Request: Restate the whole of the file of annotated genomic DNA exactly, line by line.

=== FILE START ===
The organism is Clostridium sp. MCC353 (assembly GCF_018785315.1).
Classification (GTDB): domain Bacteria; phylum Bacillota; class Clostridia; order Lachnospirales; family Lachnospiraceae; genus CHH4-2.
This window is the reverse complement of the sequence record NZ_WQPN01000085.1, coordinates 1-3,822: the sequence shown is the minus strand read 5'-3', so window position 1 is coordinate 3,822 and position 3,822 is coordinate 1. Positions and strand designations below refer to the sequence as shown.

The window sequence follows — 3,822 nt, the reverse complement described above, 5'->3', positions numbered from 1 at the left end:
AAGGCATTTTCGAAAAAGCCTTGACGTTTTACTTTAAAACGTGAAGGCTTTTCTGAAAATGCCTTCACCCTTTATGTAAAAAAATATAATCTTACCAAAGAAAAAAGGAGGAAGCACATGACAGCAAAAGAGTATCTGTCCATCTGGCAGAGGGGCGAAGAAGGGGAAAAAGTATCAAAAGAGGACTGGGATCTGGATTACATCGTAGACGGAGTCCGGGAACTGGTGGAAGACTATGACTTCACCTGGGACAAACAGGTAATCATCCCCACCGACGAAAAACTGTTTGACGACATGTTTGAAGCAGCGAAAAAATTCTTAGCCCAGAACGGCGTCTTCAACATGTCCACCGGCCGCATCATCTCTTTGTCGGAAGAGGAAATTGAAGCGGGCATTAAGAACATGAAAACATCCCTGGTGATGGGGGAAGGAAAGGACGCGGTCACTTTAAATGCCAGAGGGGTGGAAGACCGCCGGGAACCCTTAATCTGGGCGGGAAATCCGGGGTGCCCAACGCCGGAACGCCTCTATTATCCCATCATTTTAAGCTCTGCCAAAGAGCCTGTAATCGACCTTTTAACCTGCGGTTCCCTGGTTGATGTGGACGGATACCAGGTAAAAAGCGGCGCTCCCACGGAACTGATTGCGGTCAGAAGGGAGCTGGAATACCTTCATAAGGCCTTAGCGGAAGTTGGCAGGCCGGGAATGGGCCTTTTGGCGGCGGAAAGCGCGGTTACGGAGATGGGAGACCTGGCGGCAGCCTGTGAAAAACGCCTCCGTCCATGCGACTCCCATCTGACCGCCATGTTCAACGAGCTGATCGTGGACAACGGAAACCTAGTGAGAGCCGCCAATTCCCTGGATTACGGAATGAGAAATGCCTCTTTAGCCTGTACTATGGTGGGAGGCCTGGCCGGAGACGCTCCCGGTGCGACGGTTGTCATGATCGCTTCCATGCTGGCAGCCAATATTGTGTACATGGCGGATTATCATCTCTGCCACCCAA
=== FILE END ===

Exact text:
The organism is Clostridium sp. MCC353 (assembly GCF_018785315.1).
Classification (GTDB): domain Bacteria; phylum Bacillota; class Clostridia; order Lachnospirales; family Lachnospiraceae; genus CHH4-2.
This window is the reverse complement of the sequence record NZ_WQPN01000085.1, coordinates 1-3,822: the sequence shown is the minus strand read 5'-3', so window position 1 is coordinate 3,822 and position 3,822 is coordinate 1. Positions and strand designations below refer to the sequence as shown.

The window sequence follows — 3,822 nt, the reverse complement described above, 5'->3', positions numbered from 1 at the left end:
AAGGCATTTTCGAAAAAGCCTTGACGTTTTACTTTAAAACGTGAAGGCTTTTCTGAAAATGCCTTCACCCTTTATGTAAAAAAATATAATCTTACCAAAGAAAAAAGGAGGAAGCACATGACAGCAAAAGAGTATCTGTCCATCTGGCAGAGGGGCGAAGAAGGGGAAAAAGTATCAAAAGAGGACTGGGATCTGGATTACATCGTAGACGGAGTCCGGGAACTGGTGGAAGACTATGACTTCACCTGGGACAAACAGGTAATCATCCCCACCGACGAAAAACTGTTTGACGACATGTTTGAAGCAGCGAAAAAATTCTTAGCCCAGAACGGCGTCTTCAACATGTCCACCGGCCGCATCATCTCTTTGTCGGAAGAGGAAATTGAAGCGGGCATTAAGAACATGAAAACATCCCTGGTGATGGGGGAAGGAAAGGACGCGGTCACTTTAAATGCCAGAGGGGTGGAAGACCGCCGGGAACCCTTAATCTGGGCGGGAAATCCGGGGTGCCCAACGCCGGAACGCCTCTATTATCCCATCATTTTAAGCTCTGCCAAAGAGCCTGTAATCGACCTTTTAACCTGCGGTTCCCTGGTTGATGTGGACGGATACCAGGTAAAAAGCGGCGCTCCCACGGAACTGATTGCGGTCAGAAGGGAGCTGGAATACCTTCATAAGGCCTTAGCGGAAGTTGGCAGGCCGGGAATGGGCCTTTTGGCGGCGGAAAGCGCGGTTACGGAGATGGGAGACCTGGCGGCAGCCTGTGAAAAACGCCTCCGTCCATGCGACTCCCATCTGACCGCCATGTTCAACGAGCTGATCGTGGACAACGGAAACCTAGTGAGAGCCGCCAATTCCCTGGATTACGGAATGAGAAATGCCTCTTTAGCCTGTACTATGGTGGGAGGCCTGGCCGGAGACGCTCCCGGTGCGACGGTTGTCATGATCGCTTCCATGCTGGCAGCCAATATTGTGTACATGGCGGATTATCATCTCTGCCACCCAA